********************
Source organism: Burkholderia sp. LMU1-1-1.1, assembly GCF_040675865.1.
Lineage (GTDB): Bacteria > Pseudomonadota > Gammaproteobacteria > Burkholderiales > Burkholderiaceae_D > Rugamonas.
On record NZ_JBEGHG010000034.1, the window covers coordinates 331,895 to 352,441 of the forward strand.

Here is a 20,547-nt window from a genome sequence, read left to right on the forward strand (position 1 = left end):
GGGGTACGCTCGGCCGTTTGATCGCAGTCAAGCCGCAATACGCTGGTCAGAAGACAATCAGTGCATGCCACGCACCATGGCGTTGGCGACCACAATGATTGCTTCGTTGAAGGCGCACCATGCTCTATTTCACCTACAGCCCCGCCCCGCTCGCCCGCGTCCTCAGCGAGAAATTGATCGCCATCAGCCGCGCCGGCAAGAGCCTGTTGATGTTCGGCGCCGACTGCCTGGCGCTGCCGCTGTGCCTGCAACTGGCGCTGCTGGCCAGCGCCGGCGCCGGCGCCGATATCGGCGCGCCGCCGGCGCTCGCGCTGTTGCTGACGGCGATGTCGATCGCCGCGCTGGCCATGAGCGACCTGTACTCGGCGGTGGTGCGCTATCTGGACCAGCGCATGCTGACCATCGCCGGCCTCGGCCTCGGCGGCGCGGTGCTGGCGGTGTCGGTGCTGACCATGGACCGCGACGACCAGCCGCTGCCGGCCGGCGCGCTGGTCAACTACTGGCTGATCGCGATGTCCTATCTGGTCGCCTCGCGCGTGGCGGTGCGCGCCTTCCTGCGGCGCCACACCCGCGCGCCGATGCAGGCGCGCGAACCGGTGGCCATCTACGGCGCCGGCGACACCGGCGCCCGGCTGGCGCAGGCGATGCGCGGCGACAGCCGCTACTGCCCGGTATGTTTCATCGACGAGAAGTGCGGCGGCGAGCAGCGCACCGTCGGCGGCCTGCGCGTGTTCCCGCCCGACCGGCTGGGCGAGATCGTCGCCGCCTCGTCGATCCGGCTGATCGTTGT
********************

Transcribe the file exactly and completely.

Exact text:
Source organism: Burkholderia sp. LMU1-1-1.1, assembly GCF_040675865.1.
Lineage (GTDB): Bacteria > Pseudomonadota > Gammaproteobacteria > Burkholderiales > Burkholderiaceae_D > Rugamonas.
On record NZ_JBEGHG010000034.1, the window covers coordinates 331,895 to 352,441 of the forward strand.

Here is a 20,547-nt window from a genome sequence, read left to right on the forward strand (position 1 = left end):
GGGGTACGCTCGGCCGTTTGATCGCAGTCAAGCCGCAATACGCTGGTCAGAAGACAATCAGTGCATGCCACGCACCATGGCGTTGGCGACCACAATGATTGCTTCGTTGAAGGCGCACCATGCTCTATTTCACCTACAGCCCCGCCCCGCTCGCCCGCGTCCTCAGCGAGAAATTGATCGCCATCAGCCGCGCCGGCAAGAGCCTGTTGATGTTCGGCGCCGACTGCCTGGCGCTGCCGCTGTGCCTGCAACTGGCGCTGCTGGCCAGCGCCGGCGCCGGCGCCGATATCGGCGCGCCGCCGGCGCTCGCGCTGTTGCTGACGGCGATGTCGATCGCCGCGCTGGCCATGAGCGACCTGTACTCGGCGGTGGTGCGCTATCTGGACCAGCGCATGCTGACCATCGCCGGCCTCGGCCTCGGCGGCGCGGTGCTGGCGGTGTCGGTGCTGACCATGGACCGCGACGACCAGCCGCTGCCGGCCGGCGCGCTGGTCAACTACTGGCTGATCGCGATGTCCTATCTGGTCGCCTCGCGCGTGGCGGTGCGCGCCTTCCTGCGGCGCCACACCCGCGCGCCGATGCAGGCGCGCGAACCGGTGGCCATCTACGGCGCCGGCGACACCGGCGCCCGGCTGGCGCAGGCGATGCGCGGCGACAGCCGCTACTGCCCGGTATGTTTCATCGACGAGAAGTGCGGCGGCGAGCAGCGCACCGTCGGCGGCCTGCGCGTGTTCCCGCCCGACCGGCTGGGCGAGATCGTCGCCGCCTCGTCGATCCGGCTGATCGTTGT